We’re on a mission to help all of the MBA applicants we work with shine their brightest when applying to business school. Bonus points if you’re able to enjoy the application process along the way! A group of LGBTQ+ consultants from the SBC team recently got together to share stories from our own experiences applying to b-school. We also swapped the lessons we’ve learned from working with clients over the years. Here are nine tips for LGBTQ+ MBA applicants to consider when thinking about business school.
Advice for LGBTQ+ MBA Applicants When Applying:
1. Connect with the LGBTQ+ student organizations at the schools you’re considering.
Speaking to LGBTQ+ MBA students at various schools is one of the best ways to learn about not just the program, but also the experience of LGBTQ+ students studying there. Most MBA programs include information about the school’s LGBTQ+ student organizations on the school’s website. But if you can’t find this information, contact the admissions office.
Our suggestion is to reach out to one of the student co-presidents or outreach chair; we can’t ever remember an applicant not getting a reply. This allows you to gain current students’ perspectives. Plus, you’ll be flagged as an interested LGBTQ+ applicant with the admissions office. If there are events or information sessions specifically for LGBTQ+ applicants, you’ll want invited to attend these as well.
(Wharton School has the largest LGBTQ MBA club in the U.S. In 2020, the school launched Prism, a full-ride LGBTQ MBA Fellowship.)
2. Don’t be afraid to reach out to alums or individuals working in fields that interest you.
The LGBTQ+ world may be small, but it is also mighty. So, don’t be afraid to reach out to others in the LGBTQ+ community via LinkedIn and other professional platforms. Working through a friend of a friend is always great—but also try to “cold outreach” to other members of the community who graduated from schools you are interested in or who work in industries about which you are passionate.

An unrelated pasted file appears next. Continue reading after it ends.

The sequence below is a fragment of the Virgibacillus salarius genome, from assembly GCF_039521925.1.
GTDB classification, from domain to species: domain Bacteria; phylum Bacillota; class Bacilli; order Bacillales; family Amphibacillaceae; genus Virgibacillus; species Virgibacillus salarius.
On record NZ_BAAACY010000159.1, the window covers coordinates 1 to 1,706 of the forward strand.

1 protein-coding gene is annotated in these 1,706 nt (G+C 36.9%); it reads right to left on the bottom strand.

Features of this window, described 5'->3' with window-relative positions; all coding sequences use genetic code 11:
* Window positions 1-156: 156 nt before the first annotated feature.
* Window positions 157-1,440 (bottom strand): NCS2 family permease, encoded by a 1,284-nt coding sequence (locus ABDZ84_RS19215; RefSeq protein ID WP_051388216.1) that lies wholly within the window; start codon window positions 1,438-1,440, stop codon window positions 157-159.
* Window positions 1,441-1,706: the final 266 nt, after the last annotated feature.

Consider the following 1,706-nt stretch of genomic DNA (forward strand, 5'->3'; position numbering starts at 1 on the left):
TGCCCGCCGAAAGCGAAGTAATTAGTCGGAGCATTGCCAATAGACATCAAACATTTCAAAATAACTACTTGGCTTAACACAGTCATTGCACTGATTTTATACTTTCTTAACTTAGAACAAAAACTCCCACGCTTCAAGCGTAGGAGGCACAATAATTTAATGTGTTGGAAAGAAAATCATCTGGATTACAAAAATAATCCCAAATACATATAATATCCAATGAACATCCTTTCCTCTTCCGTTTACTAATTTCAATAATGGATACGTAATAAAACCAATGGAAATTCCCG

Of course, this cold outreach doesn’t always work. Yet we’ve found LGBTQ+ applicants reaching out to others in the community seem to get an answer more often than not. A reminder: always put your best foot forward.
Whenever you reach out to anyone in connection to your business school journey, ALWAYS be thoughtful in your approach, proofread your writing, and be sure to thank anyone who offers you feedback or guidance.
3. When writing your essays, share your story thoughtfully.
For many, coming out is a deeply personal experience that requires a tremendous amount of self-examination and introspection. An essay that touches on this sort of deeply-revealing vulnerability and/or self-awareness can be remarkable.
Many of the most compelling essays we’ve read, for example, don’t actually “center” on a coming-out story. Instead, they used this experience as a jumping-off point to explore topics that are deeply meaningful to the applicant.
Remember that admissions officers want to understand many different aspects of you as an applicant; we suggest that you present this aspect of your identity as an important facet—but not the totality—of who you are.
4. Don’t be afraid to be different. In fact, standing out can be a very good thing.
We see many LGBTQ+ MBA applicants who have been in the closet in college and/or professionally to conform to what society has told them a business person is “supposed” to be.
With all of our clients (not only members of the LGBTQ+ community), we encourage people to be themselves authentically. Embrace your individuality, your quirkiness, and your queerness, along with all the other things that make you unique.